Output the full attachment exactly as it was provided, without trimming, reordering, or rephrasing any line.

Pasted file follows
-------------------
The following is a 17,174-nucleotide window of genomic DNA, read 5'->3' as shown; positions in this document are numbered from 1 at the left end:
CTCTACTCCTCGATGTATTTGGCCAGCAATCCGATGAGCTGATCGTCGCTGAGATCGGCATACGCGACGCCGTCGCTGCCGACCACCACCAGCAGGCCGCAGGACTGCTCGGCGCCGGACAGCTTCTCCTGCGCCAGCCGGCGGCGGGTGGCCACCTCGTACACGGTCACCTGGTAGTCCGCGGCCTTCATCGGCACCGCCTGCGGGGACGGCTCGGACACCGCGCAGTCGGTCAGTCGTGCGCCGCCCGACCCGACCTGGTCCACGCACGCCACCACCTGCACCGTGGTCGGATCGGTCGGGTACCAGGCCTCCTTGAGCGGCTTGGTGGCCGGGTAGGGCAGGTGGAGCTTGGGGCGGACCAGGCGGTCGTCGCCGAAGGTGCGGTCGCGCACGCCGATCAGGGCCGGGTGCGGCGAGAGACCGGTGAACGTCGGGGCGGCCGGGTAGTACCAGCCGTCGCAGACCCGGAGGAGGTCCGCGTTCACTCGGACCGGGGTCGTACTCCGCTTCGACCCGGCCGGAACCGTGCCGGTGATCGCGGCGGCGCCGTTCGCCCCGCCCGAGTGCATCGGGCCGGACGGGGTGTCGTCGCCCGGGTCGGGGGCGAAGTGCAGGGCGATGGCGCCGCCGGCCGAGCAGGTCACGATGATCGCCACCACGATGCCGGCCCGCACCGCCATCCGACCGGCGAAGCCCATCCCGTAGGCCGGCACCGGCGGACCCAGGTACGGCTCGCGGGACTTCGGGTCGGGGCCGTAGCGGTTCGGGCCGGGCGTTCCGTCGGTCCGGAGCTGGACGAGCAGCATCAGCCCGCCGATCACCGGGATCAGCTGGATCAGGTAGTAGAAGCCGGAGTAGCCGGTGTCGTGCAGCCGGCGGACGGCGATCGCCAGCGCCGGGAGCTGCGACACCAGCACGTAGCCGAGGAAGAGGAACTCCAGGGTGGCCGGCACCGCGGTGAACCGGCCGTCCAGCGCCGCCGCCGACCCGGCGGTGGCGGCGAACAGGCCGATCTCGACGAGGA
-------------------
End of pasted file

The following is a 17,174-nucleotide window of genomic DNA, read 5'->3' as shown; positions in this document are numbered from 1 at the left end:
CTCTACTCCTCGATGTATTTGGCCAGCAATCCGATGAGCTGATCGTCGCTGAGATCGGCATACGCGACGCCGTCGCTGCCGACCACCACCAGCAGGCCGCAGGACTGCTCGGCGCCGGACAGCTTCTCCTGCGCCAGCCGGCGGCGGGTGGCCACCTCGTACACGGTCACCTGGTAGTCCGCGGCCTTCATCGGCACCGCCTGCGGGGACGGCTCGGACACCGCGCAGTCGGTCAGTCGTGCGCCGCCCGACCCGACCTGGTCCACGCACGCCACCACCTGCACCGTGGTCGGATCGGTCGGGTACCAGGCCTCCTTGAGCGGCTTGGTGGCCGGGTAGGGCAGGTGGAGCTTGGGGCGGACCAGGCGGTCGTCGCCGAAGGTGCGGTCGCGCACGCCGATCAGGGCCGGGTGCGGCGAGAGACCGGTGAACGTCGGGGCGGCCGGGTAGTACCAGCCGTCGCAGACCCGGAGGAGGTCCGCGTTCACTCGGACCGGGGTCGTACTCCGCTTCGACCCGGCCGGAACCGTGCCGGTGATCGCGGCGGCGCCGTTCGCCCCGCCCGAGTGCATCGGGCCGGACGGGGTGTCGTCGCCCGGGTCGGGGGCGAAGTGCAGGGCGATGGCGCCGCCGGCCGAGCAGGTCACGATGATCGCCACCACGATGCCGGCCCGCACCGCCATCCGACCGGCGAAGCCCATCCCGTAGGCCGGCACCGGCGGACCCAGGTACGGCTCGCGGGACTTCGGGTCGGGGCCGTAGCGGTTCGGGCCGGGCGTTCCGTCGGTCCGGAGCTGGACGAGCAGCATCAGCCCGCCGATCACCGGGATCAGCTGGATCAGGTAGTAGAAGCCGGAGTAGCCGGTGTCGTGCAGCCGGCGGACGGCGATCGCCAGCGCCGGGAGCTGCGACACCAGCACGTAGCCGAGGAAGAGGAACTCCAGGGTGGCCGGCACCGCGGTGAACCGGCCGTCCAGCGCCGCCGCCGACCCGGCGGTGGCGGCGAACAGGCCGATCTCGACGAGGA